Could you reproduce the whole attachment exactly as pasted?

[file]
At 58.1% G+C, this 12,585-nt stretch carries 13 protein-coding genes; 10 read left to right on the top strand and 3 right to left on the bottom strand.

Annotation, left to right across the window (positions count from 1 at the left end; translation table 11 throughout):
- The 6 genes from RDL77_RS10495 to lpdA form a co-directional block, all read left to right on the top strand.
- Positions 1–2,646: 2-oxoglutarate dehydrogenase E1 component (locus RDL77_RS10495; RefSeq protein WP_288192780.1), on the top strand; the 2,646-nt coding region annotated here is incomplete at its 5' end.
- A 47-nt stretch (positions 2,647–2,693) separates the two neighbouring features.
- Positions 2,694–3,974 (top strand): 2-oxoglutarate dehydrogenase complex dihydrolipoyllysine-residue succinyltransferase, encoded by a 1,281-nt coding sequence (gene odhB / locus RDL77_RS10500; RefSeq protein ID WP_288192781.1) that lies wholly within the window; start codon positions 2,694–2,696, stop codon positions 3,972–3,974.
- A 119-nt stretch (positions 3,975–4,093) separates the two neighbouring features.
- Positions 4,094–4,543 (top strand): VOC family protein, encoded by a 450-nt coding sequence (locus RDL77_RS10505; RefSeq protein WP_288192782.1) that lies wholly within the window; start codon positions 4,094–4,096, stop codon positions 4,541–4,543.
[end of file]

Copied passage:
At 58.1% G+C, this 12,585-nt stretch carries 13 protein-coding genes; 10 read left to right on the top strand and 3 right to left on the bottom strand.

Annotation, left to right across the window (positions count from 1 at the left end; translation table 11 throughout):
- The 6 genes from RDL77_RS10495 to lpdA form a co-directional block, all read left to right on the top strand.
- Positions 1–2,646: 2-oxoglutarate dehydrogenase E1 component (locus RDL77_RS10495; RefSeq protein WP_288192780.1), on the top strand; the 2,646-nt coding region annotated here is incomplete at its 5' end.
- A 47-nt stretch (positions 2,647–2,693) separates the two neighbouring features.
- Positions 2,694–3,974 (top strand): 2-oxoglutarate dehydrogenase complex dihydrolipoyllysine-residue succinyltransferase, encoded by a 1,281-nt coding sequence (gene odhB / locus RDL77_RS10500; RefSeq protein ID WP_288192781.1) that lies wholly within the window; start codon positions 2,694–2,696, stop codon positions 3,972–3,974.
- A 119-nt stretch (positions 3,975–4,093) separates the two neighbouring features.
- Positions 4,094–4,543 (top strand): VOC family protein, encoded by a 450-nt coding sequence (locus RDL77_RS10505; RefSeq protein WP_288192782.1) that lies wholly within the window; start codon positions 4,094–4,096, stop codon positions 4,541–4,543.